Xen Project patches Intel’s Lazy FPU flaw, VMware doesn't need to

Guest register states are readable, but the patch cavalry has arrived

UPDATE The Xen Project has revealed that its hypervisor is susceptible to the Lazy FPU flaw found in Intel’s x86 CPUs.

An advisory says ‘Systems running all versions of Xen are affected”, provided they employ “Intel Core based processors (from at least Nehalem onwards)”.

Xen said the impact of the flow is as follows:

An attacker can read x87/MMX/SSE/AVX/AVX-512 register state belonging to another vCPU previously scheduled on the same processor. This can be state belonging a different guest, or state belonging to a different thread inside the same guest.

Thankfully there’s both a fix and a mitigation that works “by using cpupools or cpu pinning to isolate the vCPUs from different VMs to separate pCPUs.” The fix can be found as either a conventional patch or a “livepatch” that’s applicable while Xen runs.

The Register’s virtualization desk has asked VMware if its hypervisors are also affected by Lazy FPU and will update this story if the company has something to say.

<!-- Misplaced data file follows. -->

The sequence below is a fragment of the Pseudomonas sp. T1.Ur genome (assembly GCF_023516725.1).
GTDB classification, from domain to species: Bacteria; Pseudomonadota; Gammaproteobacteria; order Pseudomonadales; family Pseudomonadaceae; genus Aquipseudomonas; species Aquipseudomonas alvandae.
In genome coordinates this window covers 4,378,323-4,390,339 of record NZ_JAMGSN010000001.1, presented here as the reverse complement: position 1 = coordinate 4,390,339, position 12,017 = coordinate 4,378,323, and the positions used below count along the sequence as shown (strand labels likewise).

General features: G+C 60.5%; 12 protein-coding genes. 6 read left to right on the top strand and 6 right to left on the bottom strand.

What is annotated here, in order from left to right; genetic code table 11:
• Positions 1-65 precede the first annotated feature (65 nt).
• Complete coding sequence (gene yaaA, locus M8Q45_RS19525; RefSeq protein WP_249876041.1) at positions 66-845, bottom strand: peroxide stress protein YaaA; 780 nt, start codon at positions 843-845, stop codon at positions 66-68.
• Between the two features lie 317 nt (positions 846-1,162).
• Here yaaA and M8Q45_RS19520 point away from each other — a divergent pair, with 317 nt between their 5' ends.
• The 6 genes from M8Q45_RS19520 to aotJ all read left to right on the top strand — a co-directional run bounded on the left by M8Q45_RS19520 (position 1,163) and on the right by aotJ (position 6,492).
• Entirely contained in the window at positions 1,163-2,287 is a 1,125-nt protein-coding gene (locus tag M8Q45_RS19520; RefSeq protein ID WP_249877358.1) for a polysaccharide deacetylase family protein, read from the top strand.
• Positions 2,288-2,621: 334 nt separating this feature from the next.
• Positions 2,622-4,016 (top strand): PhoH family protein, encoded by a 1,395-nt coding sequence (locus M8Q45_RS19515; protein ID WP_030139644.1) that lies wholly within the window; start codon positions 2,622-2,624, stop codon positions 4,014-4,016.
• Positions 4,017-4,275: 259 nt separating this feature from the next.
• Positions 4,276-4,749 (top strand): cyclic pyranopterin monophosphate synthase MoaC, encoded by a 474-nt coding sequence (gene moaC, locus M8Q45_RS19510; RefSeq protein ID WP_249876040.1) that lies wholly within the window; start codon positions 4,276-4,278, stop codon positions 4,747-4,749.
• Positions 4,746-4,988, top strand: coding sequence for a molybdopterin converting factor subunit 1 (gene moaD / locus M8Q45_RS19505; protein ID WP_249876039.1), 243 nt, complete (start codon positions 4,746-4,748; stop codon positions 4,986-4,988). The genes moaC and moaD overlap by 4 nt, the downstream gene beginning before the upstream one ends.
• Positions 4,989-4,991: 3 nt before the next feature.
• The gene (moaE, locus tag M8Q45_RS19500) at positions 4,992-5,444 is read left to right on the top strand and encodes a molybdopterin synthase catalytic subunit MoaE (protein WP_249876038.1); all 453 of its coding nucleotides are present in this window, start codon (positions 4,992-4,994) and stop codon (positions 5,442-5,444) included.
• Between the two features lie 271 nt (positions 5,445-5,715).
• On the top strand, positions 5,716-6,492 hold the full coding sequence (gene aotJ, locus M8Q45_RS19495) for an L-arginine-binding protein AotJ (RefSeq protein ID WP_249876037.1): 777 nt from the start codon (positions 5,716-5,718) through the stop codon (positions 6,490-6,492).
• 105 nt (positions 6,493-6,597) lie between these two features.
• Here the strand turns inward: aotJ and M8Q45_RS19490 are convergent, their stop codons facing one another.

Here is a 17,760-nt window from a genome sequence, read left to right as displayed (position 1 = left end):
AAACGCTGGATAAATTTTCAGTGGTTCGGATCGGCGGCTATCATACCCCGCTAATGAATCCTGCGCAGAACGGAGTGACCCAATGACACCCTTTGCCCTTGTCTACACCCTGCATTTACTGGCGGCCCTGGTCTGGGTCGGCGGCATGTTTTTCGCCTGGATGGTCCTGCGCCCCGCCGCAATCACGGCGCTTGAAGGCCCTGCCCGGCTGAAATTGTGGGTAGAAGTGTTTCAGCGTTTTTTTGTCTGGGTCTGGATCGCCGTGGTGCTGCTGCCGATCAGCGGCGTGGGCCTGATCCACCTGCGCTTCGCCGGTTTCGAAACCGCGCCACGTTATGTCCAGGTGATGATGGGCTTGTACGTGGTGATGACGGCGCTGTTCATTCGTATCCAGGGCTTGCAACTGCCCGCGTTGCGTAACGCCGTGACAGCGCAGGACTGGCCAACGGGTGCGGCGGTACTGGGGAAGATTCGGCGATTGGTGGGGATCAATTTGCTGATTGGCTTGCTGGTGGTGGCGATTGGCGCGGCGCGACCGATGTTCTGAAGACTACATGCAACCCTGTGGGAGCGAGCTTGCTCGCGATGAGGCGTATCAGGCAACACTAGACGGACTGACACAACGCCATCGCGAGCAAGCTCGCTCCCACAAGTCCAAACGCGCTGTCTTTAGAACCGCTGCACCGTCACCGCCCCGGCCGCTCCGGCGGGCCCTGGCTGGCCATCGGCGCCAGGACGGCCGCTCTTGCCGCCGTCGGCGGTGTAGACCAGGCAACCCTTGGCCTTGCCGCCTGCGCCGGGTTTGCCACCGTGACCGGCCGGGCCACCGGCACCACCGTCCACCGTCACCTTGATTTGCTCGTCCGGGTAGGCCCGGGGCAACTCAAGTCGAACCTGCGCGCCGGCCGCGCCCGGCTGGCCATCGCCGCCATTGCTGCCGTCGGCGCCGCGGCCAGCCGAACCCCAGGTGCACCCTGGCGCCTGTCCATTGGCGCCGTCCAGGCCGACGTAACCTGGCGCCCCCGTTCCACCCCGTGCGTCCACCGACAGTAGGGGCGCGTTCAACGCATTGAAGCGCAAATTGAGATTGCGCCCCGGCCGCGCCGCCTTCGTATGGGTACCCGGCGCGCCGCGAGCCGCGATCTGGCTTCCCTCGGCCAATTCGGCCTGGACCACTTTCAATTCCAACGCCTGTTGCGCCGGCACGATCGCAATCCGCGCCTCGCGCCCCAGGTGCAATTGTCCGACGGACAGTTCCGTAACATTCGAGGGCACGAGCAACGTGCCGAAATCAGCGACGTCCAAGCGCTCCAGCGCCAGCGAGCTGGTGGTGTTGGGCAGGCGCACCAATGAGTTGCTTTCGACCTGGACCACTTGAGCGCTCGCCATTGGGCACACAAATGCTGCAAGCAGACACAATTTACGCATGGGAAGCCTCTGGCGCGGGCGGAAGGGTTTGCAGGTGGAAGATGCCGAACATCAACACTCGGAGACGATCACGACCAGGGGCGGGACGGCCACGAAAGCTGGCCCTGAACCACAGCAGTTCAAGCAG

VMware has, however, advised of some disruption to its VMware-on-AWS service so it can patch variant 4 of Spectre/Meltdown and CVE-2018-3640, the rogue system register read problem revealed in May 2018. Users have been advised that up to four hours of downtime may be required, but that the pain will come out of business hours and only after advance warning. ®

UPDATE, JUNE 20th: VMware's posted a knowledge base article in which it says its hypervisors aren't impacted by Lazy FPU, nor are most of its products. But a few that ship as Linux-based virtual appliances will need attention.

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